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Whimiscal Holiday Items
by Nirmala Nataraj on Dec 19, 2008
Modern legends often conjure a time when holiday gifting actually meant something. Back when families and communities gathered ‘round the Yule log, making merry and celebrating the fruits of the season, meaningless consumption and obligatory but grudgingly given gifts were unheard of. Which means generic gift certificates for the hard-to-shop-for, as well as mass-manufactured Walmart fare, was refreshingly absent from all the festivities.
While fruit cake and a cask of brandy might have been enough to show our forebears they were loved, those days are just a distant echo -- and even those of us disenchanted with the season’s shopping frenzy appreciate wads of tissue to rummage through, or gads of wrapping paper to rip apart. Of course, keep in mind that thoughtless splurging and cookie-cutter bestowals are so yesterday. Splurging is officially de classe, and conscientious consumption is in.
So what’s better than supporting your local, non-generic boutiques that specialize in whimsical items to bring a smile to your loved one’s face instead of a curt nod and forced politeness (“another vomit-colored sweater from XYZ department store? Thanks, Aunt Edna”). And if you’re a fan of choices rather than the bane of sameness that the season heralds, take note that variety also applies to your pocketbook: you can penny-pinch and still pick up something cute and original, or you can shop till you drop and be sure to leave your mark on unsuspecting friends and family.
Sasha Wingate recently set up shop in the Mission, and, despite her former work as an art director for large retailers like the Gap, her irresistible boutique, Bell Jar, is a self-described peddler of “gorgeous little things” for those in need of serious apartment therapy. The sunny little storefront space is chockfull of winsome items ranging from charmingly quirky home wares, like ceramics from local artist Whitney Smith and vintage pillows by designer Dolin O’Shea, to eclectic tops and dresses from Jovovich-Hawk and airy Tolani scarves. The secret garden-inspired bodega oozes magic. Animal heads are propped up against old-fashioned botanical wallpapered walls, and a claw-foot tub filled with French milled soaps is replete with hanging moss and flowers, lending a woodsy feel. The enchanting pastel color scheme, plush velvet couches, and chic back gallery space make it a relaxing reprieve from holiday foot traffic.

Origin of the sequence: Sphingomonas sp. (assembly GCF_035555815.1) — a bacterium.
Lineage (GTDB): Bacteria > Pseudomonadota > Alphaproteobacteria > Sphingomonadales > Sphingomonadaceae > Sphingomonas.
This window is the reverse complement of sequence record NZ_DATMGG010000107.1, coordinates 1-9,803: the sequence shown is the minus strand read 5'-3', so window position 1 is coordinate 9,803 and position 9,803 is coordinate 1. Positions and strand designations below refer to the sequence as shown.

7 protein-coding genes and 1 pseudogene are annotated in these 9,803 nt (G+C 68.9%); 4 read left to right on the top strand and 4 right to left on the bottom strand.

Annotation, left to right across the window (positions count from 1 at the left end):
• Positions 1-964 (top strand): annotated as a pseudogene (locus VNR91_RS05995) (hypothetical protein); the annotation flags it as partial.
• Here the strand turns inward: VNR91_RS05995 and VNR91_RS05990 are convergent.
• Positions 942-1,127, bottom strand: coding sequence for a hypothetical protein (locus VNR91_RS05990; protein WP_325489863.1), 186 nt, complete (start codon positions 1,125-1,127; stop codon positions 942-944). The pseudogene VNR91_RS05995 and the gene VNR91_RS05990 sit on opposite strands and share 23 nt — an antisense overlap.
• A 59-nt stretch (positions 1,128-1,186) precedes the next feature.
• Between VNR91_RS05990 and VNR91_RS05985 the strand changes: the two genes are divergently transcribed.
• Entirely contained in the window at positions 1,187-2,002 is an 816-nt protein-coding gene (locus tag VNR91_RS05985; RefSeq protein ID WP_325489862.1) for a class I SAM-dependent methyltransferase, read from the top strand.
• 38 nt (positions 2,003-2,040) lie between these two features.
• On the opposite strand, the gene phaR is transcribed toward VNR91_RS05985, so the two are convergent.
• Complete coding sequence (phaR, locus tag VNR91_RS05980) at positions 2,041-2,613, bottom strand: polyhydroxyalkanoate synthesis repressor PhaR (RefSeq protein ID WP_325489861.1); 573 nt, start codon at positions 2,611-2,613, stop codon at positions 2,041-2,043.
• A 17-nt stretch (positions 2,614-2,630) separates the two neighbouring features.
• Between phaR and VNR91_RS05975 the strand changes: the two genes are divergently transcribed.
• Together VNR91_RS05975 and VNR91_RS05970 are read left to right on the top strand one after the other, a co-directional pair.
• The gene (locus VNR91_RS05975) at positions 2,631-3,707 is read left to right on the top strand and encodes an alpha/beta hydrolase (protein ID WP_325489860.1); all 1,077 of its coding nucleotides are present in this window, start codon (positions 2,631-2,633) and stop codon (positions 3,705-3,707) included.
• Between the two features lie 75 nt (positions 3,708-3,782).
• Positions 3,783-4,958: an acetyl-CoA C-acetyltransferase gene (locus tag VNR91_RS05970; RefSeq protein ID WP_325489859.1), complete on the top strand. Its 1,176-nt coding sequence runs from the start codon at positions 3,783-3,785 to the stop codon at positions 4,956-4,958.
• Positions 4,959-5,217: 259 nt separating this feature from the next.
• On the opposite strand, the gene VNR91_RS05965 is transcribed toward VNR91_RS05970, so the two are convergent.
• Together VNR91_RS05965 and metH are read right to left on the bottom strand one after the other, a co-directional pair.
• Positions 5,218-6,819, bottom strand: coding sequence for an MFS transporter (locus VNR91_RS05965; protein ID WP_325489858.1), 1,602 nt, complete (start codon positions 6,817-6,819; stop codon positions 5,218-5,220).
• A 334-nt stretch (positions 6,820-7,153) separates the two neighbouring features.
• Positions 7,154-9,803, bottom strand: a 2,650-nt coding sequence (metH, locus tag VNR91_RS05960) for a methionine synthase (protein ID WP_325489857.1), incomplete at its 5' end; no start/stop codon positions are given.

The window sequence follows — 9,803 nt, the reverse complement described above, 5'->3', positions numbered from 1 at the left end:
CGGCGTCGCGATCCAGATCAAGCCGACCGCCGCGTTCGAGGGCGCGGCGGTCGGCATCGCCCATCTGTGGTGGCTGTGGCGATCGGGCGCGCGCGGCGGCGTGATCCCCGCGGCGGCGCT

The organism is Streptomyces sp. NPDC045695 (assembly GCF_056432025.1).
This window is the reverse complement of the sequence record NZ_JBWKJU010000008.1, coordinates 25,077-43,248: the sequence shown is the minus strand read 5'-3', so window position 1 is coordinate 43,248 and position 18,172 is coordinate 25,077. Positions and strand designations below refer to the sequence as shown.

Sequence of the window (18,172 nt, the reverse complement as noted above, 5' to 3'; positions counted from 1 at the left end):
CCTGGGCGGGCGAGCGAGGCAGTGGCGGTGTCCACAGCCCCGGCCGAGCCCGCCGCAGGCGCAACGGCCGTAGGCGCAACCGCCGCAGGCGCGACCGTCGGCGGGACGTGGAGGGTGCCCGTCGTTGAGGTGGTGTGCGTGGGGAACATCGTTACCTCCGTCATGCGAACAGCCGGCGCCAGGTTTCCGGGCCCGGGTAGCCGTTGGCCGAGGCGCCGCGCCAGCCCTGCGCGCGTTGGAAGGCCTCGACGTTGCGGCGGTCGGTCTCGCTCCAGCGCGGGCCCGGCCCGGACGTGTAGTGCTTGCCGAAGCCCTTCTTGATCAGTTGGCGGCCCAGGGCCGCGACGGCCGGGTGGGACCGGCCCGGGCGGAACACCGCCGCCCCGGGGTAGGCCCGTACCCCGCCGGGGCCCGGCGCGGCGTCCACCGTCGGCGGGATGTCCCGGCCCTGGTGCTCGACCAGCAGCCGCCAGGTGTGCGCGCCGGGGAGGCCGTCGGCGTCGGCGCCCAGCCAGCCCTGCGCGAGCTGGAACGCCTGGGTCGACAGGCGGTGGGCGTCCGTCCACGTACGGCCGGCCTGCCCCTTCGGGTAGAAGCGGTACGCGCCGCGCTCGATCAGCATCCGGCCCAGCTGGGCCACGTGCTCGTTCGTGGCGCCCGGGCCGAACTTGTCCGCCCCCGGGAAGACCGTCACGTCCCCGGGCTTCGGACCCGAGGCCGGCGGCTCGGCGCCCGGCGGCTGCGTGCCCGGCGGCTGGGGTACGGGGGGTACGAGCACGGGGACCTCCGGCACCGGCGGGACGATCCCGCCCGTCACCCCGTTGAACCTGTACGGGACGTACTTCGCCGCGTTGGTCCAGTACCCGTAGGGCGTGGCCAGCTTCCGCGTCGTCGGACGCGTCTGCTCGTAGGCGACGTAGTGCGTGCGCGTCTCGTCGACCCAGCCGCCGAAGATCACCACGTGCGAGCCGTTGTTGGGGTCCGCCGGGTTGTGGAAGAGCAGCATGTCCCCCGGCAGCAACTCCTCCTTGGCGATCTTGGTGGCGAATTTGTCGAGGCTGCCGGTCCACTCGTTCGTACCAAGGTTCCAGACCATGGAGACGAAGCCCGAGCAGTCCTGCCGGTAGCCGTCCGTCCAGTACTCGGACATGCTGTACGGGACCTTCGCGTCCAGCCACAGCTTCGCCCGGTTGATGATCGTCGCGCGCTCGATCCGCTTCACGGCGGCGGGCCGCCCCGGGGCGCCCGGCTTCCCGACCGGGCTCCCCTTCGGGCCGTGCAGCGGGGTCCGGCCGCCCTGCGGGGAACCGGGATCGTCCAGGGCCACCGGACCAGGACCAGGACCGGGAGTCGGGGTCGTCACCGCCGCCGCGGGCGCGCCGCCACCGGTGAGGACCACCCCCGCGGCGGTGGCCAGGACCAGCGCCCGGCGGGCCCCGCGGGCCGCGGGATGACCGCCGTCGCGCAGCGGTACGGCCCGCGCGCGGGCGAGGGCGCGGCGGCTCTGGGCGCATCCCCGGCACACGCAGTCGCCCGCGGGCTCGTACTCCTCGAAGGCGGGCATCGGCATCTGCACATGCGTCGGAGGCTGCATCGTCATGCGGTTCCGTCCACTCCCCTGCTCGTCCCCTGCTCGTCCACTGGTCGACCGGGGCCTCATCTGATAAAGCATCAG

It’s possible you might smell Currents before you’ve actually set foot inside. And, if you’re just window-shopping, don’t be fooled by the cutesy organic baby clothes and kids’ bath products that tend to congregate around the front of the store; this isn’t simply a stop for the tots. It’s the kind of place that deals in pure hedonism, in the form of all-natural bath teas, bath bombs, candles, and aromatherapy products meant to lull harried minds. Pillar candles from TarongaWest festoon the teeny store in eight scents, including Hawaiian Pikaki and Vanilla Nutmeg, while Mad Gabs Elephant Lube lip salves (loaded with shea butter and essential oils) make a nice treat if you’re not in the mood to splurge. The shelves are also stocked with handy home products like novelty hot water bottles and microwaveable aromatherapy shoulder pillows. For those whose tastes tend more towards the bohemian than the earthy, a selection of eclectic greeting cards, UglyDolls, chic Italian recycled leather bags, and Emily the Strange notebooks adds some balance to the dizzyingly pretty stuff. And, if you want to emulate the smell that wafts through the space, check out Currents’ special potpourri mixes.
The next time you find yourself untempted by Pottery Barn wares, consider going a different route with your home needs. If you’re looking for a store that’s both utilitarian and unique, check out Dandelion. This gorgeous little shop is stocked with shelves and shelves of goodies; sometimes the variety is a little dizzying, especially given the complimentary gift wrap and the fact that most of the merchandise is not only tasteful and original -- it’s also great for all budgets. While the upstairs area is packed with a vast array of gorgeous coffee table books and random city souvenirs from around the world (e.g., Grand Canyon plates, mini-Liberty Bells, Golden Gate Bridge snow globes, and other kitschy travel ephemera), the downstairs area includes everything from candy to antiques. Mariage Freres teas (one of the finest teas in the world, in fact), Limoges figurines, Venetian glassware, and Voluspa candles and incense ensure that good hostesses and sophisticates can also get their money’s worth here.